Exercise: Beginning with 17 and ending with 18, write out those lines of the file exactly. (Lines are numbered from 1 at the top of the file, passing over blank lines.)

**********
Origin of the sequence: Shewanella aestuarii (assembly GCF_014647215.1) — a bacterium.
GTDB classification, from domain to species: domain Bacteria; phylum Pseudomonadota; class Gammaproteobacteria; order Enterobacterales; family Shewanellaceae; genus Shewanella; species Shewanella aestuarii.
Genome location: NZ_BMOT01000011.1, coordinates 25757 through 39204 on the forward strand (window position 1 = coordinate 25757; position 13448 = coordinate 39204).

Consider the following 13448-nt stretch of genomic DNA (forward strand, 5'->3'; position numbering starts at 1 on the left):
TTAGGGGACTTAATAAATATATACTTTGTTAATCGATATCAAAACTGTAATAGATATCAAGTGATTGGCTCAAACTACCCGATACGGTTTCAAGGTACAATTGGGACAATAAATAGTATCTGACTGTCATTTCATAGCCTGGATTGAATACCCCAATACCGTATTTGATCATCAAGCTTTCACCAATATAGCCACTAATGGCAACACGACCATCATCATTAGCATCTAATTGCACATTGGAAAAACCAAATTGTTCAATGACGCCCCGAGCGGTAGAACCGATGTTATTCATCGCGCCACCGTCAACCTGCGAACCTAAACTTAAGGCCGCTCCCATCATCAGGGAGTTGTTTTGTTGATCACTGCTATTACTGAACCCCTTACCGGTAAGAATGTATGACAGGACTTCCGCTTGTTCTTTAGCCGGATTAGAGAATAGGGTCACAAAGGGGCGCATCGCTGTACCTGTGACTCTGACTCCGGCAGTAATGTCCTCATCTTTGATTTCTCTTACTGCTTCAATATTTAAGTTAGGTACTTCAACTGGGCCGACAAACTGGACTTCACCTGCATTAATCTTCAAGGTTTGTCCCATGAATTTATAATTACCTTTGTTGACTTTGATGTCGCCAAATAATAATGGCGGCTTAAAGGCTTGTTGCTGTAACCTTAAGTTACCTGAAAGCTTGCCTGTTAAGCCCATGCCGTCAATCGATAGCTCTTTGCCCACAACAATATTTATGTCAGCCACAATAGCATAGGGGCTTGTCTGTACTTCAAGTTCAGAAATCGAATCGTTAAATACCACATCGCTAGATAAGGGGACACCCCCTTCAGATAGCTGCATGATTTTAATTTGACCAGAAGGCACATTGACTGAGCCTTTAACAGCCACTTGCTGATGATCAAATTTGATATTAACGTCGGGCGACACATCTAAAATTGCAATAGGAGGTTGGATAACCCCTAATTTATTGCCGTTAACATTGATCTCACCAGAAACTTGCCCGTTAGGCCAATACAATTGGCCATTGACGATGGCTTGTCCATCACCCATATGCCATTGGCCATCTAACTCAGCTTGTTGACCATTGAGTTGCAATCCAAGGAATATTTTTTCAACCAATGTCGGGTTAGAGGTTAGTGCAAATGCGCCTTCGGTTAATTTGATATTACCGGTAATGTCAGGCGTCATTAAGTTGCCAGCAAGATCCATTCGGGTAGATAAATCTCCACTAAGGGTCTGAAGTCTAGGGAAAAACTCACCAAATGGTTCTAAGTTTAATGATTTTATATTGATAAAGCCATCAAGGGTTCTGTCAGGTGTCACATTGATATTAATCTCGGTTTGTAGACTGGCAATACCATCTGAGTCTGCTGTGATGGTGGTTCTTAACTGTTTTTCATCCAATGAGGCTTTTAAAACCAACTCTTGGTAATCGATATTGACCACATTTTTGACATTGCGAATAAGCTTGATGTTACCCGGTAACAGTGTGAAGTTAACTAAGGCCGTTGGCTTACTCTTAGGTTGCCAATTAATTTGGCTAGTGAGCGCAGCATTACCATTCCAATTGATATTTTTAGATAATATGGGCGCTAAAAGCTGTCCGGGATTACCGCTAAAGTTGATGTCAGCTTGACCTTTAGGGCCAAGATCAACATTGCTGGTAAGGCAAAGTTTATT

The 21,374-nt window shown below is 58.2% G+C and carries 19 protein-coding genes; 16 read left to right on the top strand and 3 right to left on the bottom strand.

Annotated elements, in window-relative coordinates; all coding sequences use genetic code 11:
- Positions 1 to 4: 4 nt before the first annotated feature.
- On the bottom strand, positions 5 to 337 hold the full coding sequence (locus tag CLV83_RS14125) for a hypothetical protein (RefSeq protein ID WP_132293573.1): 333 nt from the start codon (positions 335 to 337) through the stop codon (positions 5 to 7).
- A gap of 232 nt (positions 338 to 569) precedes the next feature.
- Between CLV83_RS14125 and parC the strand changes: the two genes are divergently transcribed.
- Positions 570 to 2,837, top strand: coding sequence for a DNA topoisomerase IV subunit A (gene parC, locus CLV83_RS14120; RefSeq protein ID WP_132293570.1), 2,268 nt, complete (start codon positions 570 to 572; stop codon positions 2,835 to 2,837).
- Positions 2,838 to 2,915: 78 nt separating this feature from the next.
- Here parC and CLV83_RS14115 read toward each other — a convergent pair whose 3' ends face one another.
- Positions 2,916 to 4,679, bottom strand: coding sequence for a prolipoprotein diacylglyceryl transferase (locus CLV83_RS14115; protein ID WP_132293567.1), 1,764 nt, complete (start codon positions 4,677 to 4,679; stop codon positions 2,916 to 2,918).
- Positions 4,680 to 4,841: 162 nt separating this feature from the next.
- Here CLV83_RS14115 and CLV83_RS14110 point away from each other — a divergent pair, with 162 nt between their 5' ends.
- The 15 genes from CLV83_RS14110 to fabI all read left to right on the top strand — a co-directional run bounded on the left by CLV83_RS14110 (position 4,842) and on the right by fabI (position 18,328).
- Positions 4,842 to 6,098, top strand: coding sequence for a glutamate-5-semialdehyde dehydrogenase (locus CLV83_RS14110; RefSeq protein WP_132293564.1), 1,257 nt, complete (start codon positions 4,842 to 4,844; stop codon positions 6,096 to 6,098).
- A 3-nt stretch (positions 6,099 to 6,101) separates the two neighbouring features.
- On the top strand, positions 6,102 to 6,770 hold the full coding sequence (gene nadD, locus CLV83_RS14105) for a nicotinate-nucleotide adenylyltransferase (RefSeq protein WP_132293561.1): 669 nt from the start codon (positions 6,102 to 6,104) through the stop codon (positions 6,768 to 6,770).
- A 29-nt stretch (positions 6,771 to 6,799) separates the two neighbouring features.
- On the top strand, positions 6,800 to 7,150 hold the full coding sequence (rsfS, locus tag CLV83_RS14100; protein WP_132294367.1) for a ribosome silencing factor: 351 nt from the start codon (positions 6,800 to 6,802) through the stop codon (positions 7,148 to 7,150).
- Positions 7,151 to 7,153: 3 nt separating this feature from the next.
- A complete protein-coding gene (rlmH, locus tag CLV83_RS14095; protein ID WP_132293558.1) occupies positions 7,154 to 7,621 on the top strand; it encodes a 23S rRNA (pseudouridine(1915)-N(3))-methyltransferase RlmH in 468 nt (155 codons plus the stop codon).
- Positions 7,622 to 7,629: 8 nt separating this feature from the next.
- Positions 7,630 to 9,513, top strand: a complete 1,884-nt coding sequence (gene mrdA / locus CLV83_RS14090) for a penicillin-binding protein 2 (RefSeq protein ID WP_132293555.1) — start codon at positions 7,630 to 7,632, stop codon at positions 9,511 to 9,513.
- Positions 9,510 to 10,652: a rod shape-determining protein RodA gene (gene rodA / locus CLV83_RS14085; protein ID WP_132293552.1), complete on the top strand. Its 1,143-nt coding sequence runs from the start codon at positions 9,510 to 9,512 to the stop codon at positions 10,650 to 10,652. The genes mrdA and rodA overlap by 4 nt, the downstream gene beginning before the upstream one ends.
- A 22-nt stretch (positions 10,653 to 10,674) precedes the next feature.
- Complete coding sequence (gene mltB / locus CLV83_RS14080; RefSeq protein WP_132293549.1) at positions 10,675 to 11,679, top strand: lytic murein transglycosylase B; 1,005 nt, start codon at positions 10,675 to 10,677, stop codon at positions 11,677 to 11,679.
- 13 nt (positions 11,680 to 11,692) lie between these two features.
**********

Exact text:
- Here CLV83_RS14115 and CLV83_RS14110 point away from each other — a divergent pair, with 162 nt between their 5' ends.
- The 15 genes from CLV83_RS14110 to fabI all read left to right on the top strand — a co-directional run bounded on the left by CLV83_RS14110 (position 4,842) and on the right by fabI (position 18,328).